Home > Health Law Reform -- General, Physician Practices > Evolving Physician Practice Structures – Why?

Evolving Physician Practice Structures – Why?

Health care reform, economic and business uncertainty, increased regulatory burdens and scrutiny, and declining reimbursement from Medicare and other managed care payers are pushing a realignment of physician practices and providing new incentives for integration, consolidation, and other practice structures.

In a recent Medical Economics poll, 4 out of 5 physicians found it challenging to maintain their dual roles as doctor and businessperson, and 76% thought it was only going to get worse.

New and Complicated Regulations, like the following:

  • New enrollment, disclosure , and compliance requirements under the Affordable Care Act
  • Transition to ICD-10 Coding and version 5010 HIPAA transaction standards
  • Regulatory and Advisory Organizations are expected to impact care and reimbursement –
    • Patient-Centered Outcomes Research Institute (identifies research priorities and conducts research on the clinical effectiveness of medical treatments)
    • Independent Payment Advisory Board (makes recommendations to reduce the per capita rate of growth in Medicare spending)
    • Physician Quality Reporting Initiative

Increased Regulatory Oversight, like the following:

  • Stark, Anti-kickback, HIPAA, False Claims Act, and similar Florida laws are being vigorously enforced (e.g., HEAT)
  • The Affordable Care Act has made health care fraud much more dangerous –
    • A physician no longer must have direct knowledge that his or her actions constituted a violation to be prosecuted.
    • Activities of staff may be more easily attributed to the physician
    • There is new liability for making a false statement or material error on provider applications
    • Keeping an overpayment for longer than 60 days after discovery is now a violation of the False Claims Act
    • Physicians providing diagnostic services like MRI, PET and CT scans must provide information to patients in writing about the other area providers
  • Whistleblower and Qui Tam actions by former employees
  • Increased scrutiny of valuations

Reimbursement issues, like the following:

  • Decrease in government reimbursement – slower, less reliable
  • Increase in number of Medicaid funded patients with lower payments (an average Medicaid payment is 56% of private payment, Medicare is 81%)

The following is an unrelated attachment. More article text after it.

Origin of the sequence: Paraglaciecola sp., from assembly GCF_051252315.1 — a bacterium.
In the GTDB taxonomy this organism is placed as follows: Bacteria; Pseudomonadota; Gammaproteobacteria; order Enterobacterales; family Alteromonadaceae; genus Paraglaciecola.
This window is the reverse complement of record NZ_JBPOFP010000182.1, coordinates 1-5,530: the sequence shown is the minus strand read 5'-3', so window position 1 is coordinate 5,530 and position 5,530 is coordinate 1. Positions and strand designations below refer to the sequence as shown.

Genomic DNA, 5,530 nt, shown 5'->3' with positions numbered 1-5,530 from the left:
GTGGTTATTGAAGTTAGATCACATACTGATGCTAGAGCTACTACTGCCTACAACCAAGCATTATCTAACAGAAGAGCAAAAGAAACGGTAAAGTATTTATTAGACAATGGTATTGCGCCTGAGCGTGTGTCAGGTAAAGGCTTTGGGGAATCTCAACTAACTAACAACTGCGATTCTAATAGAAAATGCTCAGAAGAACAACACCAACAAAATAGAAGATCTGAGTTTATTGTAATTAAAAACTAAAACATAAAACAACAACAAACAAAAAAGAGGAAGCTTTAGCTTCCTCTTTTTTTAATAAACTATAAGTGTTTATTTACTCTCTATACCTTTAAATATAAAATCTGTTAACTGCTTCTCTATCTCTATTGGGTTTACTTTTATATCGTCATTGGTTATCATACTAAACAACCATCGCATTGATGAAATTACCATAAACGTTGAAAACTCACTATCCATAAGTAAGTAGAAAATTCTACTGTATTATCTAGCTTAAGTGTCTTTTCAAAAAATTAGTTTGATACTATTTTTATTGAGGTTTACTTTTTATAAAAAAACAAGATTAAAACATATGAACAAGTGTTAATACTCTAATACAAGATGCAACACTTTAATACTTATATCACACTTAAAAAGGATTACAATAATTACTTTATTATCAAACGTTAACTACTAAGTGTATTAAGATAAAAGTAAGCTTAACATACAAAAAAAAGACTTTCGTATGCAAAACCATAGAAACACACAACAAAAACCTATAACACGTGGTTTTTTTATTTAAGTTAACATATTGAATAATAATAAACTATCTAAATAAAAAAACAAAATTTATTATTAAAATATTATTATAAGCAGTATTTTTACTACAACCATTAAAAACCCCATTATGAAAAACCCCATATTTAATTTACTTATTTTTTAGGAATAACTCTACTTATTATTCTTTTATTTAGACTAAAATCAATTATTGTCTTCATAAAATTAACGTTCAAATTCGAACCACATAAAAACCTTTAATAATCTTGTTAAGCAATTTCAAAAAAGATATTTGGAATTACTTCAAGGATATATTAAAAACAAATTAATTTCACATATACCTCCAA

• Affordable Care Act raises the Medicaid rate for primary care physicians to 100% of Medicare in 2013 and 2014, but no guarantee long term
  • Payment is shifting from traditional fee for service to “results delivered,” and segmented approaches to care are being replaced by accountability and responsibility for a patient’s health
  • Thus, changes in payment methodologies — bundled payments (combined payments across multiple sectors), and new delivery models (e.g., Accountable Care Organizations and Medical Homes)
“Market and economic forces over the past 20 years have led physicians and hospitals to engage in a variety of approaches to achieve greater integration, with varying degrees of success.  Physician-hospital integration has increased during periods when patterns of reimbursement align physician and hospital incentives, competition intensifies,  or other economic or demographic changes require collaboration.” — California  Healthcare Foundation, Physician-Hospital Integration in an Era of Health Reform (December  2010)
 As a result, there is greater interest on the part of physicians and health systems in “partnering” with each other.



In subsequent posts, I will outline the following and discuss how they fit into evolving physician practice structures: 

  • Different Physician-Health System Integration Models
  • ACOs, IPAs, and PHOs
  • MSOs
  • Physician Practice Consolidations
  • Changing Levels of Medicare Participation
  • Concierge Practice.
  1. communication22
    April 17, 2012 at 2:15 pm

    Another option that physicians have to increase their leverage is practice consolidation either to a large out of system group practice or an integrated solution. We are seeing more and more doctors merge with other physician practices as a response to pressures from healthcare reform law. Armanino McKenna, a top accounting and consulting firm in the bay area, has great insights on this new trend. They’ve outlined the 3 major upsides: Negotiating Power, Economies of Scale and Operational Efficiencies. As well, they go on to describe the opening steps you need to take when bringing together the partners considering the merger.



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